Nobel laureate Tasuku Honjo announced June 5 he is taking legal action against Ono Pharmaceutical Co. this month to seek 22.6 billion yen ($207 million) in patent royalties concerning the Opdivo cancer treatment drug.
“Researchers in academia should be credited with their findings properly by society,” Honjo, special professor attached to Kyoto University, said at a news conference held there.
The lawsuit will be filed at the Osaka District Court in mid-June.
Ono Pharmaceutical, which manufactures and markets Opdivo, is based in Osaka.
Honjo, 78, was awarded the 2018 Nobel Prize in Physiology or Medicine for his research into the discovery of cancer therapy by inhibition of negative immune regulation, which led to the development of Opdivo.
A spokesperson for Ono Pharmaceutical declined to comment on the planned lawsuit on grounds the company had “not watched his news conference.”
The 22.6 billion yen the scientist is seeking stems from patent royalties that U.S. drug maker Merck & Co. paid to Ono Pharmaceutical for manufacturing and selling a drug similar to Opdivo.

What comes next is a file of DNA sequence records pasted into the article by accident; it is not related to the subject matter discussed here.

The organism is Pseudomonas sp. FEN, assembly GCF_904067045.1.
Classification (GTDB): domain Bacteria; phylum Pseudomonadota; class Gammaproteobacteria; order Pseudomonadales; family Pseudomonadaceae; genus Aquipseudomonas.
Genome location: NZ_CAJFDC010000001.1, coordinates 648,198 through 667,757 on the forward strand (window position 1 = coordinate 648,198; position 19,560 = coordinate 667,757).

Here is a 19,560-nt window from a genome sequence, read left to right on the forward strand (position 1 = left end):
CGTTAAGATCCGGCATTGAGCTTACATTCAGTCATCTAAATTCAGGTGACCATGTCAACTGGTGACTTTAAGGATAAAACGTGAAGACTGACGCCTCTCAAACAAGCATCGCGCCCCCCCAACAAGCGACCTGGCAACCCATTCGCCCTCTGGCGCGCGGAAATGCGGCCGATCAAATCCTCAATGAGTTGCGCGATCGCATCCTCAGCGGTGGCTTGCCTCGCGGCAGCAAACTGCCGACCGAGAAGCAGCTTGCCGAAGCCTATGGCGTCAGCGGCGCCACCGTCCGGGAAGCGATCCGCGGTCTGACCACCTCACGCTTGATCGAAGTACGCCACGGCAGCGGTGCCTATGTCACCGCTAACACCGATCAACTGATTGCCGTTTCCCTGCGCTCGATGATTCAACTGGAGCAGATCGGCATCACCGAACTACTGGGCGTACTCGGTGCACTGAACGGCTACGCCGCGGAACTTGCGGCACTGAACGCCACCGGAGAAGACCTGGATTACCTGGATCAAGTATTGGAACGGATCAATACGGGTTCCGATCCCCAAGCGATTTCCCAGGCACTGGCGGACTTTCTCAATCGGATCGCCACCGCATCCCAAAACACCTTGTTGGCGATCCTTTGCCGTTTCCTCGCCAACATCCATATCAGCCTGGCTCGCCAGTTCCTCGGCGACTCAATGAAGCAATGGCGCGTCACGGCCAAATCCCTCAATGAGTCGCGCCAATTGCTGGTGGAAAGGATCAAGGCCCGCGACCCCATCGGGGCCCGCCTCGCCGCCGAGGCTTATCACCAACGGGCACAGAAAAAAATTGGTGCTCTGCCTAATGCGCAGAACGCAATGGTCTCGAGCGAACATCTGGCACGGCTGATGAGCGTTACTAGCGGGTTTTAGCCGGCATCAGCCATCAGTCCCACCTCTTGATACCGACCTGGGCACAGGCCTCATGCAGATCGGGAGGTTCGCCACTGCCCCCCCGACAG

Merck’s payment followed a settlement between the two drug makers in 2017 after Ono Pharmaceutical sued Merck for patent infringement regarding Keytrude, the U.S. company’s cancer immunotherapy drug, in 2014.
According to lawyers representing Honjo, Ono Pharmaceutical said it will pay him 40 percent of the patent royalties due from Merck after he cooperated in a lawsuit against the company.
But Ono Pharmaceutical later reneged on the deal and informed Honjo that his share will be 1 percent.
Honjo’s lawyers estimated that he is due 22,623,300,000 yen in royalty payments made by Merck to Ono Pharmaceutical.
In addition, Honjo’s representatives argued last year that the researcher is actually entitled to receive more than 80 billion yen as a reward for his contribution to the development of the drug.
Aside from the 22.6 billion yen, Honjo’s representatives said he is eligible to receive a patent fee from Ono Pharmaceutical and U.S. drug manufacturer Bristol Myers Squibb Co., both of which sell Opdivo.
Honjo plans to use the money to establish a foundation with 100 billion yen in funds to support young researchers.
He said Ono Pharmaceutical has proposed a donation of up to more than 30 billion yen to Kyoto University.